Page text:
When you are exercising or training at home noise can be an issue, as you don’t want to disturb others in the house or your neighbors.
If you want to workout in the middle of the night, the early morning or you try to fit it in while your children take an afternoon nap then the machine you are using need to be quiet. Your workout regime is going to be short lived otherwise and you miss out on some of the flexibility that you wanted with having a spin bike at home.
If you live in an apartment you may also be concerned that you are going to disturb your neighbors too especially when you live on an upper floor.
But it’s not just about others you may want to be able to workout and watch TV or listen to music at the same time. Also no-one likes to listen to any annoying squeaks.
But Are They Noisy
Which brings us round to whether spin bikes are noisy or maybe better put are they too noisy for home. The quick answer is no. But they aren’t silent.
They also have a range in levels too – from very quiet ones to ones that make a little bit of noise. For most people a well adjusted bike is going to be fine as it is unlikely to disturb anyone else in the house even at night and the TV may only need to be turned up a notch.
If it has not been properly adjusted or maintained it can be very noisy with the chain knocking against the guard and resistance pad making a dry screeching sound on the flywheel being the most common sources of noise.
These two areas of noise can be solved quickly by most people by lubricating the pad and tightening and/or lubricating the chain drive for a quieter riding experience.
There is help in doing this in the manuals that come with the bikes and online. It doesn’t take any special skills or tools to make these changes.
Working through the levels of noise from the least quiet to the most there are:
Chain Drive And Manual Resistance Pads
Spin bikes with these two features are very common – they tend to be more economical than the alternatives and can give the ride more of an outdoor bike feel.
With the chain drive you get a soft clinking sound, similar to an outdoor bike, as the chain moves across the sprockets as you pedal. It doesn’t get very loud – with most bikes you can hear the TV and hold a conversation without turning the volume up much at all. People in the next room may just be able to hear it but they are unlikely to be disturbed by it.
The resistance pad rubs against the flywheel to provide the resistance needed and when increasing it pushes down harder for upping the intensity of workouts for strength and endurance work. It is a bit like a constant shushing sound and again is not loud at all and is softer than the clinking sound from the chain. If you are breathing hard you are not going to bothered by it at all and you are unlikely to be too concerned by it when you aren’t.
There are bikes in all price ranges that are made this way – from the affordable side of things you have the Sunny Health and Fitness Pro , it is well rated by users for dependability and being quiet, for those who want a bike with a console and little more to spend there is the Ironman Triathlon X-Class 510 with a console and its’ own App for tracking progress and providing feedback on workout progress and in between is Sole SB700 that comes with a console but it doesn’t have an App. All are highly rated by users.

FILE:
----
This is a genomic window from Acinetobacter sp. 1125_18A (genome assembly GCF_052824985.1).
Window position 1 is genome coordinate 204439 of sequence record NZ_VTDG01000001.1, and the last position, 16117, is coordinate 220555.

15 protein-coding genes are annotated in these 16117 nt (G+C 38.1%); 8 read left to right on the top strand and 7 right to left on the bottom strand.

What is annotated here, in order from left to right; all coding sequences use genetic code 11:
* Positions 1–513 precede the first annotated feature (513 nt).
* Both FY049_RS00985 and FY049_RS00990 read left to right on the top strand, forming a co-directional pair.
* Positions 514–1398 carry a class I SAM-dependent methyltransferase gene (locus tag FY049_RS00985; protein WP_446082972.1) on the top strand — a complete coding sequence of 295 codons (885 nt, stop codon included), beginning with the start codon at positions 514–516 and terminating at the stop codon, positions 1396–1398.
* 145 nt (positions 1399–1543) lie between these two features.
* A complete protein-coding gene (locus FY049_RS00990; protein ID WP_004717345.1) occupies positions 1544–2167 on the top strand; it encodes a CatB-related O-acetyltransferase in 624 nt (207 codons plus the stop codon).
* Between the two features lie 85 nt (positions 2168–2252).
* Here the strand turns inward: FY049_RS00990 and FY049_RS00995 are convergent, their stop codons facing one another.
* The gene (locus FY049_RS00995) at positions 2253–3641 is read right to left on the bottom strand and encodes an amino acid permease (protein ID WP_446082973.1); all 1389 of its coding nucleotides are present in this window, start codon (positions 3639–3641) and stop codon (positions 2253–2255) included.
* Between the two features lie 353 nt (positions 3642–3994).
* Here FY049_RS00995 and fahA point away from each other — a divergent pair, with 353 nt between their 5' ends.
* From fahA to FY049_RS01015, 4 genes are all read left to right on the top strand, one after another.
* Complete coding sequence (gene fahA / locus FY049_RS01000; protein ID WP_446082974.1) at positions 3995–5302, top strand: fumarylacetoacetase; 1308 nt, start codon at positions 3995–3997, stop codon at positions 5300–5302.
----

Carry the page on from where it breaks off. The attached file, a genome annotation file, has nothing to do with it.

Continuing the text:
Belt-Drive And Manual Resistance Pad
The next on the journey to quietness is for bikes that have replaced the chain drive with a belt drive.
The belt drive is almost silent and you may hear a whirring sound if you listen closely. It is a rubber-like belt that turns the flywheel and there are no sprockets to clink over. It unlikely that anyone else is going to hear the bike in the next room or in the next apartment. You’ll be able to hear the TV easily and hold a conversation without having to up the volume at all.
Belt-Drive And Magnetic Resistance
The quietest bikes use magnetic resistance instead of resistance pads as well as a belt drive.
Magnetic resistance uses magnets to provide the resistance. You move the magnets closer and further way to the flywheel to increase or decrease the amount of resistance but at no time do they touch it.
This resistance is silent and combined with an almost silent belt-drive you have a very quiet spin bike which makes it ideal for anywhere you have light sleepers or thin walls.
The bikes with this arrangement are more expensive but provide the basis for tough workouts but with slightly less of outdoor bike feel to it. The bikes that come with this arrangement are more expensive and couple of examples are the Keiser M3i Indoor Cycle which is priced for commercial use (but is good for home use) – it is used in many clubs across the country and for less is the Sole SB900 Cycle is worth checking out.
The only other area that may cause noise is if you are jumping up and down and you are pulling up hard and coming down hard it may cause some noise on the floor if the bike moves and when absorbing the movement as you come down. This can be reduced significantly by placing a rubber exercise mat under the bike to the extent that it isn’t noticeable.
Overall spin bikes are a quiet exercise machine especially when compared to treadmills. They make a great option for getting high intensity cardio workouts in your home whenever you want – you can watch the TV if you want or get a workout in when others are asleep. The quietest version are those with a belt drive and magnetic resistance but they do cost more than the equivalent chain and friction resistance bike.